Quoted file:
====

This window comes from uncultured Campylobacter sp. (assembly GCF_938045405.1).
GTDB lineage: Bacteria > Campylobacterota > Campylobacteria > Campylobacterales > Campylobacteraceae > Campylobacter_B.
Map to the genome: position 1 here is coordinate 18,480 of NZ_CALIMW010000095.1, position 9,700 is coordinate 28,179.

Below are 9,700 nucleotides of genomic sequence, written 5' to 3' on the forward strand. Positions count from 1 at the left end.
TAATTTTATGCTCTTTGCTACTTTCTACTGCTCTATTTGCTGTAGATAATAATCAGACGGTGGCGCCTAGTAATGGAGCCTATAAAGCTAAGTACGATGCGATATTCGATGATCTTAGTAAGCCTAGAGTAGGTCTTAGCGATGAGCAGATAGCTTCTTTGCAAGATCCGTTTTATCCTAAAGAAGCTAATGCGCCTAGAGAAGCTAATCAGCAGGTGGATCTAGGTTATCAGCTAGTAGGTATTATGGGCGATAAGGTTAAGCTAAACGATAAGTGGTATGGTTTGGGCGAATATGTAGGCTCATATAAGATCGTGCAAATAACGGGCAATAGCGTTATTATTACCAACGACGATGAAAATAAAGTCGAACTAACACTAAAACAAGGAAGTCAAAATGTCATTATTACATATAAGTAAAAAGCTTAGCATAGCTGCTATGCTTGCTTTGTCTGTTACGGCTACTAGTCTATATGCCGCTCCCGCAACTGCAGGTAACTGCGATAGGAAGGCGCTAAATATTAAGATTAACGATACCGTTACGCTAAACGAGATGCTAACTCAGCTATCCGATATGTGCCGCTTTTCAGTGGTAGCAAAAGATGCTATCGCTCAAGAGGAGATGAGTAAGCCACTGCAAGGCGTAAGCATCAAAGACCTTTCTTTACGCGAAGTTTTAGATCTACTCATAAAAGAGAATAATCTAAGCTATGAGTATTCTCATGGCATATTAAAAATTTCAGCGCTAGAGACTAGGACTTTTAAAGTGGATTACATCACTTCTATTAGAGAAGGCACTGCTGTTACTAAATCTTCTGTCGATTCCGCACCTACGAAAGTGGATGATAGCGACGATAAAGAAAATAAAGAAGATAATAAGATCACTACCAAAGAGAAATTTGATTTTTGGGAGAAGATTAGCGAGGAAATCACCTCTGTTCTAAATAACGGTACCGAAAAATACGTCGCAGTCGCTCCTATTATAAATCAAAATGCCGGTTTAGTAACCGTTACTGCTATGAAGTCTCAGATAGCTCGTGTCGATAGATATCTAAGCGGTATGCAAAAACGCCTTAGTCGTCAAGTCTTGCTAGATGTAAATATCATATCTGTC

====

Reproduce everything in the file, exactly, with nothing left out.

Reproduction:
This window comes from uncultured Campylobacter sp. (assembly GCF_938045405.1).
GTDB lineage: Bacteria > Campylobacterota > Campylobacteria > Campylobacterales > Campylobacteraceae > Campylobacter_B.
Map to the genome: position 1 here is coordinate 18,480 of NZ_CALIMW010000095.1, position 9,700 is coordinate 28,179.

Below are 9,700 nucleotides of genomic sequence, written 5' to 3' on the forward strand. Positions count from 1 at the left end.
TAATTTTATGCTCTTTGCTACTTTCTACTGCTCTATTTGCTGTAGATAATAATCAGACGGTGGCGCCTAGTAATGGAGCCTATAAAGCTAAGTACGATGCGATATTCGATGATCTTAGTAAGCCTAGAGTAGGTCTTAGCGATGAGCAGATAGCTTCTTTGCAAGATCCGTTTTATCCTAAAGAAGCTAATGCGCCTAGAGAAGCTAATCAGCAGGTGGATCTAGGTTATCAGCTAGTAGGTATTATGGGCGATAAGGTTAAGCTAAACGATAAGTGGTATGGTTTGGGCGAATATGTAGGCTCATATAAGATCGTGCAAATAACGGGCAATAGCGTTATTATTACCAACGACGATGAAAATAAAGTCGAACTAACACTAAAACAAGGAAGTCAAAATGTCATTATTACATATAAGTAAAAAGCTTAGCATAGCTGCTATGCTTGCTTTGTCTGTTACGGCTACTAGTCTATATGCCGCTCCCGCAACTGCAGGTAACTGCGATAGGAAGGCGCTAAATATTAAGATTAACGATACCGTTACGCTAAACGAGATGCTAACTCAGCTATCCGATATGTGCCGCTTTTCAGTGGTAGCAAAAGATGCTATCGCTCAAGAGGAGATGAGTAAGCCACTGCAAGGCGTAAGCATCAAAGACCTTTCTTTACGCGAAGTTTTAGATCTACTCATAAAAGAGAATAATCTAAGCTATGAGTATTCTCATGGCATATTAAAAATTTCAGCGCTAGAGACTAGGACTTTTAAAGTGGATTACATCACTTCTATTAGAGAAGGCACTGCTGTTACTAAATCTTCTGTCGATTCCGCACCTACGAAAGTGGATGATAGCGACGATAAAGAAAATAAAGAAGATAATAAGATCACTACCAAAGAGAAATTTGATTTTTGGGAGAAGATTAGCGAGGAAATCACCTCTGTTCTAAATAACGGTACCGAAAAATACGTCGCAGTCGCTCCTATTATAAATCAAAATGCCGGTTTAGTAACCGTTACTGCTATGAAGTCTCAGATAGCTCGTGTCGATAGATATCTAAGCGGTATGCAAAAACGCCTTAGTCGTCAAGTCTTGCTAGATGTAAATATCATATCTGTC